BMW M5, the Ultimate Performance Sedan

the M5 logo
The M5 Emblem – photo by The Car Spy

For decades, the BMW M5 was the best luxury performance sedan on the market. It set the gold standard for everything that came after. Today, companies like Audi, Mercedes, Cadillac, and Alfa Romeo all set their benchmarks at the BMW M5. Countless times the M5 would debut as the fastest four-door sedan in the world. Now they have stiff competition, but it is all thanks to them. Produced from 1984 on, the M5 didn’t even come with an automatic transmission until 2005! That’s twenty-one years straight where you could get a performance, luxury sedan with a manual transmission only! It was during this period that BMW earned the moniker “The Ultimate Driving Machine.” What makes the BMW M5 so amazing? Let’s explore the past 35 years and find out.

E28 BMW M5

an E28 M5
The E28 M5 

It all started with the E28 BMW M5. Built from 1984-1988, the E28 M5 featured the inline six-cylinder from the stupendous BMW M1. The 3.5-liter engine made 286 horsepower and mated to a Getrag 5 speed manual. With more power than a Ferrari at the time, BMW used a limited-slip differential to get the power down to both the rear wheels. The car hit 60 miles per hour in just over 6 seconds and had a top speed over 150 miles per hour, making it the fastest sedan in the world at the time. It’s also beautiful and box with those incredible wheels. Used examples with high mileage still command nearly $50,000, but you have a true classic. Plus, it is still quick enough to keep up with most cars on the road.

E34 BMW M5

a white E34 M5
An Alpina White E34 BMW M5 – photo by Sugaki

The E34 BMW M5 used the same S38 inline-six, but this time made 315 horsepower. It was slower to 60 because it weighed more than the E28, but it did hit 160 miles per hour. In 1991, BMW upped the displacement to 3.8 liters bumping horsepower up to 335 horsepower, dropping the 0-60 time under six seconds. To me, the E34 is the in-betweener. The E28 was incredible, looked great, and is collectible. The E39 would introduce the V8, making a lot more horsepower. What the E34 did do was give us to the fantastic M5 wagon, which is always the preferred method by me! They also started introducing several variants and special editions and entered motor racing. 

E39 BMW M5

a blue E39 BMW M5
A blue E39 BMW M5 – photo by Neef – 2

The E39 BMW M5 has already made two of our lists, the best sedans of all-time and the best factory wheels of all-time. This version of the M5 is the high-water mark for BMW. They sold more of this model than the two previous M5’s combined. It was the first time BMW put a V8 into the M5 and what a V8 it was. Clocking in at 4.9 liters, the S62 made just short of 400 horsepower and had individual throttle bodies. The car only came with a six-speed manual and would hit 60 miles per hour in just 5 seconds. There’s also a healthy aftermarket with plenty of offerings from Dinan. Prices for these are starting to go up as people realize this was the pinnacle. Right now, good examples are in the $30,000-$40,000 range.

E60 BMW M5

a black E60 M5
A black E60 BMW M5 – photo by Alexandre Prévot from Nancy, France

For the E60, BMW accomplished another first. They were the first manufacturer to put a naturally aspirated V10 into a sedan. Dodge had a naturally aspirated V10, but it was in the Viper. The S85 is found only in the M5 and made 500 horsepower hitting 60 in just 4.1 seconds. Top speed was a raucous 190 miles per hour. Surprisingly despite the big V10 and wider track, the M5 barely cracked the scales at over 4,000 pounds. Like the last model, there’s a healthy aftermarket for this M5. A set of long-tube headers will set you back over $5,000, but man, they sound incredible! You could get the E60 with a 6-speed manual, but most come with the 7-speed automatic.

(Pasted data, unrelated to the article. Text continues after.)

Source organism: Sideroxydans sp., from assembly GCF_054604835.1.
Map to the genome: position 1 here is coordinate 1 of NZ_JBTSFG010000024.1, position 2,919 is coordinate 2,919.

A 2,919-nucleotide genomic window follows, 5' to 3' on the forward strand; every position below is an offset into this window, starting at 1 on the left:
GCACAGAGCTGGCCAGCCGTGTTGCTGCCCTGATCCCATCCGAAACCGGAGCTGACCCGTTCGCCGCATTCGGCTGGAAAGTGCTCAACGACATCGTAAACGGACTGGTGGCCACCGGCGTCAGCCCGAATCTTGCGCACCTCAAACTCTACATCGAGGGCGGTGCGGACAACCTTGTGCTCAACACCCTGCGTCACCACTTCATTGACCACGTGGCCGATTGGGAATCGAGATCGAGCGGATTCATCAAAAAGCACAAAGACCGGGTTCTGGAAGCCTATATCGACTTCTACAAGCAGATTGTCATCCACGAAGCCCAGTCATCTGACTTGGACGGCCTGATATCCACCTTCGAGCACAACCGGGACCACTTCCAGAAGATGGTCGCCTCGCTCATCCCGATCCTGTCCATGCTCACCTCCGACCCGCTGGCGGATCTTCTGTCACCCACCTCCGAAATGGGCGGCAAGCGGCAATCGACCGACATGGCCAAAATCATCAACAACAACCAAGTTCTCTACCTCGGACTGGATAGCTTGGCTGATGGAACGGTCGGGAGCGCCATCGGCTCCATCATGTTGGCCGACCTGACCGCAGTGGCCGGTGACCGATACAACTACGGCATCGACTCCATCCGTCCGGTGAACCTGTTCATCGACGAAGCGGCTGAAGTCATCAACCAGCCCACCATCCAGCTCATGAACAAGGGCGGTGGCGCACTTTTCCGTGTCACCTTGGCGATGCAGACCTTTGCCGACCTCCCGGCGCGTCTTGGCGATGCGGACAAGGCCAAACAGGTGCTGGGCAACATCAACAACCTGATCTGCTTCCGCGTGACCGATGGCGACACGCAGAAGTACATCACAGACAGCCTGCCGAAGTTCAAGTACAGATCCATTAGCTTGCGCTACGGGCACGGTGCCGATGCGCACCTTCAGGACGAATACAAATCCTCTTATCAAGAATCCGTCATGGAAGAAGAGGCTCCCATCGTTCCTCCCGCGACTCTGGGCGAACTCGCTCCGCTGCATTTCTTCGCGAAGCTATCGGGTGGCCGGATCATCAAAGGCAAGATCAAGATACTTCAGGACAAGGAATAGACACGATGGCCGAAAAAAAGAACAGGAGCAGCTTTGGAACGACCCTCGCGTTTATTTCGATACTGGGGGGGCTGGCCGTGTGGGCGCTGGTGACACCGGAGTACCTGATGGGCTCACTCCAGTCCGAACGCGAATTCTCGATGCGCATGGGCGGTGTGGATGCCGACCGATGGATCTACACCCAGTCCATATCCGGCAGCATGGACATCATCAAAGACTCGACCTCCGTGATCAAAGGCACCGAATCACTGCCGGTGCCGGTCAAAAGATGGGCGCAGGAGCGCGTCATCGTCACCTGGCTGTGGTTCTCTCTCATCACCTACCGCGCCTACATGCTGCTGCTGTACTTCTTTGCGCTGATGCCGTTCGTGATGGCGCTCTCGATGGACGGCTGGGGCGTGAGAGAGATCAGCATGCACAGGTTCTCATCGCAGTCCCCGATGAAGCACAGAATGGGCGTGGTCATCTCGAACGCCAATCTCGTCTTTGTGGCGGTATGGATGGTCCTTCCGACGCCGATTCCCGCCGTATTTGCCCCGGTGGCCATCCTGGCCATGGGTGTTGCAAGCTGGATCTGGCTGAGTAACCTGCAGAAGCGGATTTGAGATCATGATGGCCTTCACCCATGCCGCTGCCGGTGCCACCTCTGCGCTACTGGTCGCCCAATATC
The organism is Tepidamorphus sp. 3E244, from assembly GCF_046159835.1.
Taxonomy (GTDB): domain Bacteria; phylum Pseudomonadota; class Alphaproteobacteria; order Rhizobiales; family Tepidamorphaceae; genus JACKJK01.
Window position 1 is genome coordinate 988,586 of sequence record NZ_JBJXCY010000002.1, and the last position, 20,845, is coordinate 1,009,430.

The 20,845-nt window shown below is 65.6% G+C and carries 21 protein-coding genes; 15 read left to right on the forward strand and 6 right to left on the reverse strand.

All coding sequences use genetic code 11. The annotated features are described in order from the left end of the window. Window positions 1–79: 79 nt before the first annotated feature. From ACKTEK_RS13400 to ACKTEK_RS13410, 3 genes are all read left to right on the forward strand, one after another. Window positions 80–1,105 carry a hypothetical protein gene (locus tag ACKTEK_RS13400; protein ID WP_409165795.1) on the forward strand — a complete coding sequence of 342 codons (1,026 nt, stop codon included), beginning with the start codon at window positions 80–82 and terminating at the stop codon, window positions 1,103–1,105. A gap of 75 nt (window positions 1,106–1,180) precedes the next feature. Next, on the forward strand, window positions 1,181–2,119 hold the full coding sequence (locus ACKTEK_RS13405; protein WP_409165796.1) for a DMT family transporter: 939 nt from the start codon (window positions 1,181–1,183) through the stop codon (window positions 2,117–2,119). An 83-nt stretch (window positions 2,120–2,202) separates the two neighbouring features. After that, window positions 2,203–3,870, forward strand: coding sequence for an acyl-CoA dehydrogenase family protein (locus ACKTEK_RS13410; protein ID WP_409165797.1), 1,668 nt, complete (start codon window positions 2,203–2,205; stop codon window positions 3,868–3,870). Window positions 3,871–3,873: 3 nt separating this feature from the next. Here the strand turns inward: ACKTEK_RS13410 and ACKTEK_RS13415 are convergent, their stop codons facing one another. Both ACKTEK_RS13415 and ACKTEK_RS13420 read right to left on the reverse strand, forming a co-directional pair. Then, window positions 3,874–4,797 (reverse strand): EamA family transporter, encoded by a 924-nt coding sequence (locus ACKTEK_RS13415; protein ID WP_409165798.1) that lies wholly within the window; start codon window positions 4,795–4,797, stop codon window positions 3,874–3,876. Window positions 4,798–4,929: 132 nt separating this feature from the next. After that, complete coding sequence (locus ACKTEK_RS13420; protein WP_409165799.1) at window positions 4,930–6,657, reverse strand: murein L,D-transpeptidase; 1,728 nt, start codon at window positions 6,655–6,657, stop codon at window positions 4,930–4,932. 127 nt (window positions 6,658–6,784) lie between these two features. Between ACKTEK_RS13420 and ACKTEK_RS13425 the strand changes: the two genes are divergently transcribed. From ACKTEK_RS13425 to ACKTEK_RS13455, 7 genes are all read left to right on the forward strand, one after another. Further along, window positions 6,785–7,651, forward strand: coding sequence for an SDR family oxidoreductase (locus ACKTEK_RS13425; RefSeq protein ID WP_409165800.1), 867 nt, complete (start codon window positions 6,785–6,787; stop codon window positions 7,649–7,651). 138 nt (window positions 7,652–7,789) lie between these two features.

F10 BMW M5

a black F10 BMW M5
A black F10 M5 – photo by nakhon100

For the F10, BMW ditched the V10 and went with a twin-turbo V8 marking the first time the M5 was turbocharged. The S63 engine cranked out 553 horsepower with a top speed of 190 miles per hour and 0-60 times in the low four-second range. They added torque-vectoring to improve acceleration and giant six-piston carbon-ceramic brakes to improve stopping power. Two special editions were available this generation. Those include the competition package that pushed horsepower up to 575 and lowered and tweaked the suspension. There was also a special 30th-anniversary edition with different emblems and markings. A stage II kit from Dinan pushes power to 700 horsepower for just over two grand, and it’s 50-state legal.

F90 BMW M5

a teal F90 M5
The F90 BMW M5 – photo by Vauxford

The BMW M5 returns for the F90 model, this time featuring AWD. The same twin-turbo V8 returns, but this time power is at 591 horsepower. Reduced weight improved acceleration pushing the BMW to 60 mph in the low 3-second range. The top speed remains unchanged at 190 miles per hour. The competition package returns bumping power up to 617 hp and again improving the suspension. There’s no more manual option, only an 8-speed automatic, continuing BMWs long march to ruination. No more manual, no more rear-wheel drive, no more natural aspiration. How are they going to ruin it next? Oh yeah, that’s right, they’re going to make the grill gigantic. 

The BMW M5 has a long history of being a quick, fun four-door sedan. What started as a simple four-door sedan with a five-speed manual, inline-6, and rear-wheel drive has transformed into an all-wheel drive, automatic-only, twin-turbo V8. At least they’re still fast. I would love to see them go back to naturally aspirated, rear-drive, manuals, but that will never happen. We’re just as likely to see automated, electric-only by the next generation. It was good while it lasted.

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